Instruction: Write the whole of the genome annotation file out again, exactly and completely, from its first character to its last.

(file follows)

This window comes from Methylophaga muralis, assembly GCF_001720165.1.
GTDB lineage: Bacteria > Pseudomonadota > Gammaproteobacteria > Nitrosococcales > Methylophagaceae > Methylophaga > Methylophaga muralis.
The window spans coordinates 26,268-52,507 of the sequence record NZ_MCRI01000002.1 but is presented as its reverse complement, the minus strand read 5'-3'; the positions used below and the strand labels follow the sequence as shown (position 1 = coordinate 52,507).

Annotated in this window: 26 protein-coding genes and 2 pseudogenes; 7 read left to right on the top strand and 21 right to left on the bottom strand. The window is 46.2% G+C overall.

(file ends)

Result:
This window comes from Methylophaga muralis, assembly GCF_001720165.1.
GTDB lineage: Bacteria > Pseudomonadota > Gammaproteobacteria > Nitrosococcales > Methylophagaceae > Methylophaga > Methylophaga muralis.
The window spans coordinates 26,268-52,507 of the sequence record NZ_MCRI01000002.1 but is presented as its reverse complement, the minus strand read 5'-3'; the positions used below and the strand labels follow the sequence as shown (position 1 = coordinate 52,507).

Annotated in this window: 26 protein-coding genes and 2 pseudogenes; 7 read left to right on the top strand and 21 right to left on the bottom strand. The window is 46.2% G+C overall.